The king aimed to make her a showpiece, intending to prove (according to the scholars) that Vashti may be royalty but her value to him was only in her beauty. Vashti refused to disrespect herself by participating in his effort to trivialize her worth. His misunderstanding of her value hurt her social position, but her refusal to compromise helped to establish her as a wise woman who knew her worth. She remained beautiful because she left the king's palace with her true beauty intact.
4. Esther: Lovely Figure and . . . Beautiful
This young woman, who was also known as Esther, had a lovely figure and was beautiful . . . And Esther won the favor of everyone who saw her (Esther 2:7, 15).
Among the beautiful women gathered in the search for a queen to replace Vashti, was a Jewish girl named Hadassah (meaning myrtle) whose Persian name was Esther. She had been adopted by her cousin Mordecai who raised her to be self-confident. Hegai, who was in charge of the candidates favored Esther and “immediately he provided her with her beauty treatments and special food."
When Esther’s turn came to spend time with King Ahasuerus, he “was attracted to Esther more than to any of the other women, and she won his favor and approval. So he set a royal crown on her head and made her queen instead of Vashti” (2:17).
Esther’s physical beauty helped her win her royal position, but it was her beauty of character that kept her on the throne. Her obedience to the principles that Mordecai taught her, and her loyalty to her faith motivated her to become involved in the struggles of her Jewish people. She fasted with them in their time of crisis.
Esther's commitment to her people and her struggle for justice on their behalf were not lost on the king. She became a prominent figure in her nation’s history. Although her physical beauty helped to begin her journey, her success was the result of her strength and inner beauty,
Poll on the Most Admired
Poll on Other Beautiful Women
© 2011 Dora Weithers
Robert Sacchi on December 21, 2015:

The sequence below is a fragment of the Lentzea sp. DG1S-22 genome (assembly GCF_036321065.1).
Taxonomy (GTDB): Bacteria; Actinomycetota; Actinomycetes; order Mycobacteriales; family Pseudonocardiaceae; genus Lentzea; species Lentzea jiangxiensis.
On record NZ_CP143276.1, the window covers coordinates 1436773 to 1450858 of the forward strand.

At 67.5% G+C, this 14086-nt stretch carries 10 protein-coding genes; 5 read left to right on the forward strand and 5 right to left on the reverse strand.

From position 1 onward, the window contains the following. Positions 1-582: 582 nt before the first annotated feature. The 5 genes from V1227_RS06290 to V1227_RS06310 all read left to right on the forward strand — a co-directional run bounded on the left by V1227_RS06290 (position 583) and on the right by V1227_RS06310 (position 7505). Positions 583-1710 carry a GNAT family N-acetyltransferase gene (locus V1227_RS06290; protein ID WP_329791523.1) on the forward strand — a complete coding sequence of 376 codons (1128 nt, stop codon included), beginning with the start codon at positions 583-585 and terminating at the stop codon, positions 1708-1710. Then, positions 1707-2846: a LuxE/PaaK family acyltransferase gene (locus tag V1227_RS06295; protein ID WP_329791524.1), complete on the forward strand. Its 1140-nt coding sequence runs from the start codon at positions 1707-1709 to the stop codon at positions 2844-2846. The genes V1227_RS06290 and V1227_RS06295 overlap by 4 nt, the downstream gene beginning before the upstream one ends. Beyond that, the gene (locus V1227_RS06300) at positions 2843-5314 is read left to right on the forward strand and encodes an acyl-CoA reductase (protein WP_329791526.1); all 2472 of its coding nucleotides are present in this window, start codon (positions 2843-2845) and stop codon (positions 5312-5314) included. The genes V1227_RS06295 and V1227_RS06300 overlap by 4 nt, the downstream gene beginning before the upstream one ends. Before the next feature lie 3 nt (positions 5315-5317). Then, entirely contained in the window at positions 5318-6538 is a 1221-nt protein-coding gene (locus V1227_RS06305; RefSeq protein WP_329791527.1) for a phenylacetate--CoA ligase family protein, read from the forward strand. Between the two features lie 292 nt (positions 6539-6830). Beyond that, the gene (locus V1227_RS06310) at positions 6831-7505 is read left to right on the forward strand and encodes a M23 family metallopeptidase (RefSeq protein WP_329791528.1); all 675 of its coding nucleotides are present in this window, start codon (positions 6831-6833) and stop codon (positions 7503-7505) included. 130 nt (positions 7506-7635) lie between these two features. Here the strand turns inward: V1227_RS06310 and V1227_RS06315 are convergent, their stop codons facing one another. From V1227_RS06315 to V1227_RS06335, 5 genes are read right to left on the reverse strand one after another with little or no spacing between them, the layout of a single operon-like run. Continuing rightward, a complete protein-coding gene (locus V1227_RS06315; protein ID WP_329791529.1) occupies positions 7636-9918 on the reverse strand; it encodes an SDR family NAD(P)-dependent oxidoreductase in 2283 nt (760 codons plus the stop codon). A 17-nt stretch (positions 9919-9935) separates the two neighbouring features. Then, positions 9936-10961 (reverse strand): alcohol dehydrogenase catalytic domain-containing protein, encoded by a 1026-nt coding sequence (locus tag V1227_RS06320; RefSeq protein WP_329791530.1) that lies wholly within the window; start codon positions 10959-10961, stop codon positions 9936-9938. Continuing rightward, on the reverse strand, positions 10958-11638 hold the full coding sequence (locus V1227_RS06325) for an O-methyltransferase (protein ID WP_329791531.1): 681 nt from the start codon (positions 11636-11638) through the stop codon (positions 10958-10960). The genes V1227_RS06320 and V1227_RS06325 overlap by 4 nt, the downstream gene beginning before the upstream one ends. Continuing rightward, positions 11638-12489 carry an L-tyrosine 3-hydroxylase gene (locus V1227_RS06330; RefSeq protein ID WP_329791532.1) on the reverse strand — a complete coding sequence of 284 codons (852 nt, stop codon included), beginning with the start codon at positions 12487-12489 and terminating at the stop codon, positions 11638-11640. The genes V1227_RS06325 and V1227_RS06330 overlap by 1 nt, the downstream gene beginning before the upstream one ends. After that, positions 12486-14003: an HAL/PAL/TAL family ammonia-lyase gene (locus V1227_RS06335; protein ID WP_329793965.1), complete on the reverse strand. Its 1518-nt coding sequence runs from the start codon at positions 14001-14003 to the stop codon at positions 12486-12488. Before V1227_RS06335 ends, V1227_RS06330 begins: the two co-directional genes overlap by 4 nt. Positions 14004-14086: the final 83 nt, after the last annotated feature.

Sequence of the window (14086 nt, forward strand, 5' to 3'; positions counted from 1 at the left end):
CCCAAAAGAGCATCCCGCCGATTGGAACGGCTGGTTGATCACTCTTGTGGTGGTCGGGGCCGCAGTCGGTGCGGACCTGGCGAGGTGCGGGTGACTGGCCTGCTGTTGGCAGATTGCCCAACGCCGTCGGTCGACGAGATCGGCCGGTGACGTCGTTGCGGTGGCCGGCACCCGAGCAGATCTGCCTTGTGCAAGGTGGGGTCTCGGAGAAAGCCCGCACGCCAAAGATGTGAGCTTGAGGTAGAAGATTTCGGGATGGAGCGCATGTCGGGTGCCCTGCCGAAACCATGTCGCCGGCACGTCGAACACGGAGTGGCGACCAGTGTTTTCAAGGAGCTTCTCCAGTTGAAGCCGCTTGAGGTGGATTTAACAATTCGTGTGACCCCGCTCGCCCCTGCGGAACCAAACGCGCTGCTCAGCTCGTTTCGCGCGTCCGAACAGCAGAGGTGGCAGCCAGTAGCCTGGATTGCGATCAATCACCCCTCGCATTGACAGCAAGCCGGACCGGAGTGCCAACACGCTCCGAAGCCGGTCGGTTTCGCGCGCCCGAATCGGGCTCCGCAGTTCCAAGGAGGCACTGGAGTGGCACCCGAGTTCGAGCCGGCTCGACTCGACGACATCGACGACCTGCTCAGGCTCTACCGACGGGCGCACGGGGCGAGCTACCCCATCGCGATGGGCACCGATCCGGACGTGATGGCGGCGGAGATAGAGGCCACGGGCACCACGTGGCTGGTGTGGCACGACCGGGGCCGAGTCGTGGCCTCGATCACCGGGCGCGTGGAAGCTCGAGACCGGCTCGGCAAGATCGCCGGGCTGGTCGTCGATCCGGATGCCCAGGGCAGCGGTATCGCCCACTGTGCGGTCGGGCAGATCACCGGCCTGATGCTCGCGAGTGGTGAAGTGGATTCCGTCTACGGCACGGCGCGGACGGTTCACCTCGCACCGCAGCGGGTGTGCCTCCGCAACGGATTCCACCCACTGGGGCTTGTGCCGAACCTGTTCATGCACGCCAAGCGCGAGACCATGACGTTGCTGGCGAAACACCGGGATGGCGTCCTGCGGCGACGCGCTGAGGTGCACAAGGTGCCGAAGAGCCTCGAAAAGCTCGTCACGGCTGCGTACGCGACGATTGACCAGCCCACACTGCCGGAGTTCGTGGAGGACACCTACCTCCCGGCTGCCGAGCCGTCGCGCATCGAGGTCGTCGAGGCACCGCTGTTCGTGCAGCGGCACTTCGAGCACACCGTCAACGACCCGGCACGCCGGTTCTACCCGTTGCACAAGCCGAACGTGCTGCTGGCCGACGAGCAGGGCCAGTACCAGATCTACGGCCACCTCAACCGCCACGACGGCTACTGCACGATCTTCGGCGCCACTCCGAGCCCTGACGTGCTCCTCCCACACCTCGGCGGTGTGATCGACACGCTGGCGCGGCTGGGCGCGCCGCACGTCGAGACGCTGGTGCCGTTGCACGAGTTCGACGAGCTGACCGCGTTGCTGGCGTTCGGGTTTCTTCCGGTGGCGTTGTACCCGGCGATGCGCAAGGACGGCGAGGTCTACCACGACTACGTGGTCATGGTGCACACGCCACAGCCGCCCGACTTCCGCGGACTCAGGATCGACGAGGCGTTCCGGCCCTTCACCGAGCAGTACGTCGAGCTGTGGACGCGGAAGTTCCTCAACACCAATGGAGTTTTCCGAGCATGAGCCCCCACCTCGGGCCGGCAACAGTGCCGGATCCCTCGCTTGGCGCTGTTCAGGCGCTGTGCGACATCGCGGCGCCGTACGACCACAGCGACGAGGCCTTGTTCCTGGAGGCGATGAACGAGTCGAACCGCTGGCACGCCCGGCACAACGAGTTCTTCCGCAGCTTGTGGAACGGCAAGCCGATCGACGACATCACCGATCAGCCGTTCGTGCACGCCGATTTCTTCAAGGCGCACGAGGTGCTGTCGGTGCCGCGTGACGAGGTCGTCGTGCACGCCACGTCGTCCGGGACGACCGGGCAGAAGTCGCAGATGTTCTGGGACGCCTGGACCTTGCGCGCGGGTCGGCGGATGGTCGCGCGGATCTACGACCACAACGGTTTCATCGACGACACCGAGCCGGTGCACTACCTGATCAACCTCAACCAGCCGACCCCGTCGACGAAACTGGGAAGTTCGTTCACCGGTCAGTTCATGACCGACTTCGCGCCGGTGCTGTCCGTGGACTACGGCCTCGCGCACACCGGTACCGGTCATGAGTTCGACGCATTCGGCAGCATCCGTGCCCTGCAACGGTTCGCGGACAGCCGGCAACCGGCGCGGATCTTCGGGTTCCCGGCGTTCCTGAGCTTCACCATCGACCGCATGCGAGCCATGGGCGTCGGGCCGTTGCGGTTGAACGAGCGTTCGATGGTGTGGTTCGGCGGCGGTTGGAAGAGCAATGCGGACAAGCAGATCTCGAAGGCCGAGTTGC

Dora Weithers (author) from The Caribbean on December 21, 2015:
That's the truth, Robert. I really appreciate your contribution to this article.
Robert Sacchi on December 20, 2015:
The upstaging is inevitable since it is Ester's actions that is the focus of the story. She saved her people from extermination.
Dora Weithers (author) from The Caribbean on December 20, 2015:
Robert, Vashti continues to be upstaged by Esther, but she also continues to be an inspiration to women who cannot be bought. I hope that women who need her story will find it.
Robert Sacchi on December 20, 2015:
Thank you. You give a good insight into these Biblical characters. I'm surprised there isn't any information about Vashti outside of the Bible.
Dora Weithers (author) from The Caribbean on May 01, 2013:
Phoebe, thanks for your input Perhaps the beautiful women will get better results if they align their thoughts about their beauty with the God-given purpose for their beauty. That should help.
Phoebe Pike on April 30, 2013:
Beauty, a curse and a blessing that is still punishing society today.
Dora Weithers (author) from The Caribbean on January 22, 2013:
Glad you think so, anonymous. I re-read it just now to get some of that advice. Thanks for your input.
anonymous on January 22, 2013:
good advice Ms Dora on this stuff
Dora Weithers (author) from The Caribbean on November 06, 2012:
Stephen, thanks for taking time to point out my misspelling. I've corrected it. Perhaps I like "Ahasuerus" better than "Xerxes." I can't think of another reason since both names are used in the different versions. Thanks for reading -- and editing.
Stephen Noel on November 05, 2012:
AHA... - You reference a King 'Asheurus' in Esther's tale instead of the King 'Ahasuerus' of Persia (a 'misspelling, I think) from the link to Queen Vashti. My question though, is why you did not mention this 'king' character as the King Xerxes who seems to be the one mentioned in the Book of Esther in the Bible, and from whom your Bible Quotation seems to flow?
Dora Weithers (author) from The Caribbean on October 26, 2011:
Thank you homesteadbound, for taking time out from your busy writing schedule to read and comment. You're a treasure!
Cindy Murdoch from Texas on October 25, 2011:
Great, great hub. I really enjoyed this read. It made me see things a little differently. And that's a good thing. Thanks!
Dora Weithers (author) from The Caribbean on October 24, 2011:
Thanks Dave, for your continual support. I always appreciate your input.
Dora Weithers (author) from The Caribbean on October 24, 2011:
Thanks Moiragallaga, for your interest and your comment. There is so much fun in reading and re-telling the stories with a different emphasis each time.
Dave Mathews from NORTH YORK,ONTARIO,CANADA on October 24, 2011:
MsDora: From EVE,to the present, women have applied the looks and intelligence to achieve for themselves and for those they love what is needed desired and sought after the most.
Moira Garcia Gallaga from Lisbon, Portugal on October 24, 2011:
Very good article Msdora. You tell the stories of those women in an entirely different context that makes their tales all the more interesting.